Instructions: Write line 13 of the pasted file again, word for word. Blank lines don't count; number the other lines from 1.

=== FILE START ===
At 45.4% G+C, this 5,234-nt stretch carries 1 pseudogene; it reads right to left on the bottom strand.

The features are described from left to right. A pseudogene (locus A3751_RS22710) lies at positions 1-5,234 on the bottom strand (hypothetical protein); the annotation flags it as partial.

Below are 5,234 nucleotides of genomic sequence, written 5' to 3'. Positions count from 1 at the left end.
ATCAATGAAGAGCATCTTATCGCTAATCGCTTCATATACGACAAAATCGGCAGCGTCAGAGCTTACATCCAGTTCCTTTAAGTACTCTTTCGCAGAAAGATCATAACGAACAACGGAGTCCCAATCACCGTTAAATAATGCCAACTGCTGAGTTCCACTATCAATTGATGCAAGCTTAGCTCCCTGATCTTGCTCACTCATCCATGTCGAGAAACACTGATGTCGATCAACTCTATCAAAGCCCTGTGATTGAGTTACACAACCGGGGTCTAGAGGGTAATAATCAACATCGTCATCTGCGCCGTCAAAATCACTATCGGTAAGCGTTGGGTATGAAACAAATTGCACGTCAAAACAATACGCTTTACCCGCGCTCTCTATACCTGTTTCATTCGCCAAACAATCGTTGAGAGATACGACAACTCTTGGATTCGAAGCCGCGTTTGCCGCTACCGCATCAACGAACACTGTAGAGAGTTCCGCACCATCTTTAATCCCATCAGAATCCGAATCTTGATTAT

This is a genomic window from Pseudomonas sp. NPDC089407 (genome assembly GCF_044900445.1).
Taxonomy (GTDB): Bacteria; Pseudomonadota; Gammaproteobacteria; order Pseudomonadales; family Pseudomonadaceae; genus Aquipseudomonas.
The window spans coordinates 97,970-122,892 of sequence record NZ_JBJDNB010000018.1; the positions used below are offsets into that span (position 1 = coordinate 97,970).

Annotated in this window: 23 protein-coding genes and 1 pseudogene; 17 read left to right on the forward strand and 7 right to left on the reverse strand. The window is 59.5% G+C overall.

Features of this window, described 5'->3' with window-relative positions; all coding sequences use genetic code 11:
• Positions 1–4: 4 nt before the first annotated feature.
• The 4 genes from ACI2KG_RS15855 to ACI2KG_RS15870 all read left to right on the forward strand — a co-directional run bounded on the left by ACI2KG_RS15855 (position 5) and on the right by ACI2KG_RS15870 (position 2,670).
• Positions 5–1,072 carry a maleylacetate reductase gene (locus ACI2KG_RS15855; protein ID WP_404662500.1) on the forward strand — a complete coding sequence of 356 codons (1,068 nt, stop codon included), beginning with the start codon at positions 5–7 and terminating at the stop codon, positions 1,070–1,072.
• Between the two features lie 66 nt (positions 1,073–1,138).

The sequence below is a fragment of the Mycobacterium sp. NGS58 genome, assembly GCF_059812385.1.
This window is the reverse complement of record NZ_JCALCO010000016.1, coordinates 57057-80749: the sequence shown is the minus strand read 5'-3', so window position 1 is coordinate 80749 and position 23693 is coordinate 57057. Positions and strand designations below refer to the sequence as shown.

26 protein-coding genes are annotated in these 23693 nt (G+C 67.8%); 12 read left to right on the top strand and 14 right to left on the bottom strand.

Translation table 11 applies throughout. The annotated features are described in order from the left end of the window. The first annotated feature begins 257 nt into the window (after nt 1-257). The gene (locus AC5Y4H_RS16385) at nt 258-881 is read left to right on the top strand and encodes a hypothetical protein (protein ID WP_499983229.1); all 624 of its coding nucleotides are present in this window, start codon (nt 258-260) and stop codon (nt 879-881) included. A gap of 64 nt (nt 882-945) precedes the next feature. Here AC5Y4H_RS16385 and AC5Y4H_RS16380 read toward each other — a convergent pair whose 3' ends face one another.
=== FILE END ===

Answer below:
• Between the two features lie 66 nt (positions 1,073–1,138).